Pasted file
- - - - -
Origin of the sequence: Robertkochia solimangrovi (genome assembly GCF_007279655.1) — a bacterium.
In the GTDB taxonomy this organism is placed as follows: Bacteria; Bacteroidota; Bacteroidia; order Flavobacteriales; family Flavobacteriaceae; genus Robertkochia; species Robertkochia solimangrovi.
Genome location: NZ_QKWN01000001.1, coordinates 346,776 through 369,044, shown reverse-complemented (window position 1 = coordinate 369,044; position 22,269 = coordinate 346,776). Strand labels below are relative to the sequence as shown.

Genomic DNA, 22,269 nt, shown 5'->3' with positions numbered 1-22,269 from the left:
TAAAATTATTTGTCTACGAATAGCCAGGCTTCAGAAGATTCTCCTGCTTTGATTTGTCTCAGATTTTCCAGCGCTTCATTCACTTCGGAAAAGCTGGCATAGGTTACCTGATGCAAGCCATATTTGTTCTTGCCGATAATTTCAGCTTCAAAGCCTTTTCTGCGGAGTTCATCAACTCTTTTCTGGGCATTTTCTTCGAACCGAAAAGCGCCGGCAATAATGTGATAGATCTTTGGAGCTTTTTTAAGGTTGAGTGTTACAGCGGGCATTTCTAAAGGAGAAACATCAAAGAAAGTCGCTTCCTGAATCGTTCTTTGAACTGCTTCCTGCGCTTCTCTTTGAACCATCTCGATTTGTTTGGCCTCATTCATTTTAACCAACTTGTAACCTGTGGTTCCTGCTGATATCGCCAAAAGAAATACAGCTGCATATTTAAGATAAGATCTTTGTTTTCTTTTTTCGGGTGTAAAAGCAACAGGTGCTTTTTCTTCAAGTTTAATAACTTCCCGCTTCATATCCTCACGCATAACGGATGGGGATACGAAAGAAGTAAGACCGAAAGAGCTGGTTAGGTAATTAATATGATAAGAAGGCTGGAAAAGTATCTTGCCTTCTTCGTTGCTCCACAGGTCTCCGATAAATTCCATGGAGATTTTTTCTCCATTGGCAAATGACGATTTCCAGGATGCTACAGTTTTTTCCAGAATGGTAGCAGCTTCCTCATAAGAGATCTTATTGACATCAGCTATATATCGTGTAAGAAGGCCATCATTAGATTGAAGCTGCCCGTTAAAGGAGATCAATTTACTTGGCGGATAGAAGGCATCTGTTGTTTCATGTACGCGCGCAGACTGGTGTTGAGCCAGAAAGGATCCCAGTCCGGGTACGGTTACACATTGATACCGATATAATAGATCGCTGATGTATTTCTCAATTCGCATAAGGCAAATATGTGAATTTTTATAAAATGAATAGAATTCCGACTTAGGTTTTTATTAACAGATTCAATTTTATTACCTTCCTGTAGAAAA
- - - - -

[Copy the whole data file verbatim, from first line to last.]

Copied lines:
Origin of the sequence: Robertkochia solimangrovi (genome assembly GCF_007279655.1) — a bacterium.
In the GTDB taxonomy this organism is placed as follows: Bacteria; Bacteroidota; Bacteroidia; order Flavobacteriales; family Flavobacteriaceae; genus Robertkochia; species Robertkochia solimangrovi.
Genome location: NZ_QKWN01000001.1, coordinates 346,776 through 369,044, shown reverse-complemented (window position 1 = coordinate 369,044; position 22,269 = coordinate 346,776). Strand labels below are relative to the sequence as shown.

Genomic DNA, 22,269 nt, shown 5'->3' with positions numbered 1-22,269 from the left:
TAAAATTATTTGTCTACGAATAGCCAGGCTTCAGAAGATTCTCCTGCTTTGATTTGTCTCAGATTTTCCAGCGCTTCATTCACTTCGGAAAAGCTGGCATAGGTTACCTGATGCAAGCCATATTTGTTCTTGCCGATAATTTCAGCTTCAAAGCCTTTTCTGCGGAGTTCATCAACTCTTTTCTGGGCATTTTCTTCGAACCGAAAAGCGCCGGCAATAATGTGATAGATCTTTGGAGCTTTTTTAAGGTTGAGTGTTACAGCGGGCATTTCTAAAGGAGAAACATCAAAGAAAGTCGCTTCCTGAATCGTTCTTTGAACTGCTTCCTGCGCTTCTCTTTGAACCATCTCGATTTGTTTGGCCTCATTCATTTTAACCAACTTGTAACCTGTGGTTCCTGCTGATATCGCCAAAAGAAATACAGCTGCATATTTAAGATAAGATCTTTGTTTTCTTTTTTCGGGTGTAAAAGCAACAGGTGCTTTTTCTTCAAGTTTAATAACTTCCCGCTTCATATCCTCACGCATAACGGATGGGGATACGAAAGAAGTAAGACCGAAAGAGCTGGTTAGGTAATTAATATGATAAGAAGGCTGGAAAAGTATCTTGCCTTCTTCGTTGCTCCACAGGTCTCCGATAAATTCCATGGAGATTTTTTCTCCATTGGCAAATGACGATTTCCAGGATGCTACAGTTTTTTCCAGAATGGTAGCAGCTTCCTCATAAGAGATCTTATTGACATCAGCTATATATCGTGTAAGAAGGCCATCATTAGATTGAAGCTGCCCGTTAAAGGAGATCAATTTACTTGGCGGATAGAAGGCATCTGTTGTTTCATGTACGCGCGCAGACTGGTGTTGAGCCAGAAAGGATCCCAGTCCGGGTACGGTTACACATTGATACCGATATAATAGATCGCTGATGTATTTCTCAATTCGCATAAGGCAAATATGTGAATTTTTATAAAATGAATAGAATTCCGACTTAGGTTTTTATTAACAGATTCAATTTTATTACCTTCCTGTAGAAAA